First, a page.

As a centrist observant Jew working in the secular professions, I am particularly struck by Democratic presidential candidate Al Gore's selection of Senator Joseph I. Lieberman as his vice-presidential running mate for the November 2000 elections.
The life of the Orthodox Jew at this moment in American history is so fascinating that it is difficult quite to place all the pieces. In my own life, I practice civil litigation and First Amendment law at a nationally prominent law firm, wear a yarmulke at work, go by my Hebrew name at the office, schedule deposition dates around the Jewish Sabbaths and holidays, and even have kosher food delivered for me and my family during business functions.
Jews in the United States have begun participating more openly and directly in the American experience during the past quarter century, and that bodes good - even as it affixes aspects of apprehension. From Secretary of State Henry Kissinger to other cabinet-level appointees who are Jewish to United States Senators, Jews have become part of the American political landscape. Orthodox Jews, too, have become more direct participants in the American experience. As attor-neys, doctors, engineers and accountants, we have always been players to one degree or another. But several years ago, Cantor "Dudu" Fischer (no relation) played Jean Valjean, the lead role, in the Broadway staging of "Les Miserables" - and he did not perform on Fri-day nights or Saturday matinees. He successfully played Broad-way, and art has reflected life.
There was a time in American life when we Jews were told to hide our identities and roots. It was a time when actors in Hollywood changed names from Bernie Schwartz to Tony Curtis and from Betty Perske to Lauren Bacall. But those times began a-changin' as several comedians in the late 1960s began using their names on stage, people like David Steinberg and Robert Klein. In time, a new generation arose, no longer hiding, no longer fearful that Jewish identity would hurt at the box office or would deter success in other aspects of American life.
It is instructive that Lieberman came to the national stage not from New York or even California but from blue-blooded Connecticut, the state that was synonymous with the "gentle-men's agreements" that so quietly typified upper-class American anti-Semitism in the 1940s and 1950s. Lieberman ran for statewide office, open about his religion, and he defeated a landed incumbent, Lowell Weicker, before winning resounding reelection in 1994.
But if the selection of Lieberman marks a watershed moment for American Jews in general and for Orthodox Jews in particular, sensibility also points to the less salient implications. Lieberman's views on defense, taxation, school vouchers, abortion, Social Security and such issues are better known than are his views on more parochial Jewish subjects. Where does he stand on the question of moving America's Israeli embassy to Jerusalem? Where does he stand on Jewish rights to establish communities in Judea and Samaria (the "West Bank" region)?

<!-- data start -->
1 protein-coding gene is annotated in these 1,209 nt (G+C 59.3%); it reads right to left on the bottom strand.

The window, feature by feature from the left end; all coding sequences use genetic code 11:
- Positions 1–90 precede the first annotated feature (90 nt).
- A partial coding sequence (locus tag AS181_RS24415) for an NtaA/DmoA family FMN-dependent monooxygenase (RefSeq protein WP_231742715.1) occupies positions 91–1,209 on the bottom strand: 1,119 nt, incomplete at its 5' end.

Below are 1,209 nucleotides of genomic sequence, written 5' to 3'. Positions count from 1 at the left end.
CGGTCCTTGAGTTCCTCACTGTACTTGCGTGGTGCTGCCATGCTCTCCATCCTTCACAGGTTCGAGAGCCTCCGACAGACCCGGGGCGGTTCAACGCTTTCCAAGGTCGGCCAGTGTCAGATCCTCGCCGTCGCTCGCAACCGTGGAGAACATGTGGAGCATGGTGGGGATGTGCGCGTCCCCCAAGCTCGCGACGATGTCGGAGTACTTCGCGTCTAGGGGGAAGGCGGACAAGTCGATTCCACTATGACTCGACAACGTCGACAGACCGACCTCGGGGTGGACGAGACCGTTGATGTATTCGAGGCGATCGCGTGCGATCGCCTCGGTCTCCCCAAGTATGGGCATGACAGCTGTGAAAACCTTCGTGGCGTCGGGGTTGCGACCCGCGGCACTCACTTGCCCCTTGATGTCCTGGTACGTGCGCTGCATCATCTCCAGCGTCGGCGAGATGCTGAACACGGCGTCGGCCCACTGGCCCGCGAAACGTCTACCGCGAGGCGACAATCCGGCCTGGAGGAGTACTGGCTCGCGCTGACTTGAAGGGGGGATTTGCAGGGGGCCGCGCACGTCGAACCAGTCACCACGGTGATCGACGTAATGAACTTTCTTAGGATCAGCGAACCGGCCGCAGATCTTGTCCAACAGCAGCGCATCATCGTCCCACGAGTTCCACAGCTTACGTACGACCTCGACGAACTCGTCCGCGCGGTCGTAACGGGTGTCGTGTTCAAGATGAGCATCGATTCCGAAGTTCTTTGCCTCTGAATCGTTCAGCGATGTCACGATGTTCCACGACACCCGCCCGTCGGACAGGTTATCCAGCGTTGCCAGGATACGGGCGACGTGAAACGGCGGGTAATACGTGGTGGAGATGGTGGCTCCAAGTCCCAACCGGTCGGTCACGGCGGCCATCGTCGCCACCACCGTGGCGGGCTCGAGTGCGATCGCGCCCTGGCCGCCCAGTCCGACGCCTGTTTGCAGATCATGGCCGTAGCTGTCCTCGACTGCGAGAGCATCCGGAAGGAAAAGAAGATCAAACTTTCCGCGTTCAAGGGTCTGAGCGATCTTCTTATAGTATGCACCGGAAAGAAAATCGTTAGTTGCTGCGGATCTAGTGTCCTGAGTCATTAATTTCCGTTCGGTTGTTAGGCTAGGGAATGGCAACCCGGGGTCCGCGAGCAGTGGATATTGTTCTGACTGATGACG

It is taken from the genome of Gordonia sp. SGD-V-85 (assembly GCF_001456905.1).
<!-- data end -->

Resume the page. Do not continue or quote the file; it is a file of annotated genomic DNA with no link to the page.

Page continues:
Jews know he opposes the release of Jonathan Pollard from federal detention, even though Pollard has been incarcerated longer than has been any other spy in American history who conducted espionage for an American ally. Jews know that he ardently supports Hillary Clinton's candidacy for the New York Senate seat, despite her very shaky record on the parochial issues that concern Jews, including her stand-out role in calling for an Arab independent country in Judea and Samaria; reticence while standing alongside Suha Arafat, Yasser's wife, as Suha crassly accused Israel of poisoning her nation's water supply; similar silence while standing in the presence of another anti-Jewish tirade in New York. So it is not clear where Lieberman stands on parochial issues affecting his co-religionists and whether his low profile augurs a readiness, if asked, to pressure Israel to make dangerous concessions.
Still, there is a coming-of-age quality to all this. Only days before his selection, the American Orthodox community was surprised by federal district judge Nina Gershon's decision in the Southern District of New York to overturn New York State's longtime "kosher laws" that empower the state's agriculture department to send inspectors into food establishments to monitor the authenticity of shopkeepers' claims that the food they are selling meets kosher requirements. Orthodox Jews spent the weekend asking what such a ruling means, coming as it did on the heels of similar decisions in Maryland and New Jersey in recent years. And, on deeper reflection, some were beginning to consider that, with the evolutionary maturation of American Orthodox Jewry, maybe the judicial ruling, even if upheld on appeal, would not matter all that much. Days later, we are reflecting on the degree that Jews who walk rather than drive on Saturday, who eat beef short ribs rather than pork spare ribs and who do not mix milk with beef, can function in the greater American society as full participants. For, beyond Lieberman, it marks a period when Orthodox Jews can feel a bit more confident in daily life, knowing that there is nothing wrong with asking an employer to accommodate the need to leave work early on Friday or to assert the preference for a kosher sandwich at the company lunch.
Which is not to say that all is hunky-dory. Only one year ago, three temples were desecrated in Sacramento, Orthodox Jewish pedestrians were attacked while walking to synagogue on a Friday night in Chicago and a Washington State hatemonger drove to Granada Hills and allegedly shot children at day camp. That, too, is part of the Jewish situation, in America, throughout the Diaspora: moments of hope tempered by the imprinted experience of history.
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